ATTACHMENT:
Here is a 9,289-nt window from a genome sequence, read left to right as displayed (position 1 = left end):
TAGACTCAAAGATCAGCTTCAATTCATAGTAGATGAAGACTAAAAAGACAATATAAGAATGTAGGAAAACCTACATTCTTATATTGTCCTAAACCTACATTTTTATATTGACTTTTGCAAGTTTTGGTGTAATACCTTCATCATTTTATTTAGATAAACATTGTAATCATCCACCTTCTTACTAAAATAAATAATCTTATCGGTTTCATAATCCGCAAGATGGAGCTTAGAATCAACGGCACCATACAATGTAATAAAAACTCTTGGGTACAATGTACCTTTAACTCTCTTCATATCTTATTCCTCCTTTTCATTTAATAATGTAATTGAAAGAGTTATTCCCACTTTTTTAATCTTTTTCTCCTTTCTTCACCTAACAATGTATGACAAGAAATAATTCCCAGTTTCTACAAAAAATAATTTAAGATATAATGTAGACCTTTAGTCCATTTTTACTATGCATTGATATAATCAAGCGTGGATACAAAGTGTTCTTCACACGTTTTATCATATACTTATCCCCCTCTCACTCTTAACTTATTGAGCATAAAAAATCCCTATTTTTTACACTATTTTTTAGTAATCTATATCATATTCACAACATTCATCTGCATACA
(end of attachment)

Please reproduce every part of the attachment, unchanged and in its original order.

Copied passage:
Here is a 9,289-nt window from a genome sequence, read left to right as displayed (position 1 = left end):
TAGACTCAAAGATCAGCTTCAATTCATAGTAGATGAAGACTAAAAAGACAATATAAGAATGTAGGAAAACCTACATTCTTATATTGTCCTAAACCTACATTTTTATATTGACTTTTGCAAGTTTTGGTGTAATACCTTCATCATTTTATTTAGATAAACATTGTAATCATCCACCTTCTTACTAAAATAAATAATCTTATCGGTTTCATAATCCGCAAGATGGAGCTTAGAATCAACGGCACCATACAATGTAATAAAAACTCTTGGGTACAATGTACCTTTAACTCTCTTCATATCTTATTCCTCCTTTTCATTTAATAATGTAATTGAAAGAGTTATTCCCACTTTTTTAATCTTTTTCTCCTTTCTTCACCTAACAATGTATGACAAGAAATAATTCCCAGTTTCTACAAAAAATAATTTAAGATATAATGTAGACCTTTAGTCCATTTTTACTATGCATTGATATAATCAAGCGTGGATACAAAGTGTTCTTCACACGTTTTATCATATACTTATCCCCCTCTCACTCTTAACTTATTGAGCATAAAAAATCCCTATTTTTTACACTATTTTTTAGTAATCTATATCATATTCACAACATTCATCTGCATACA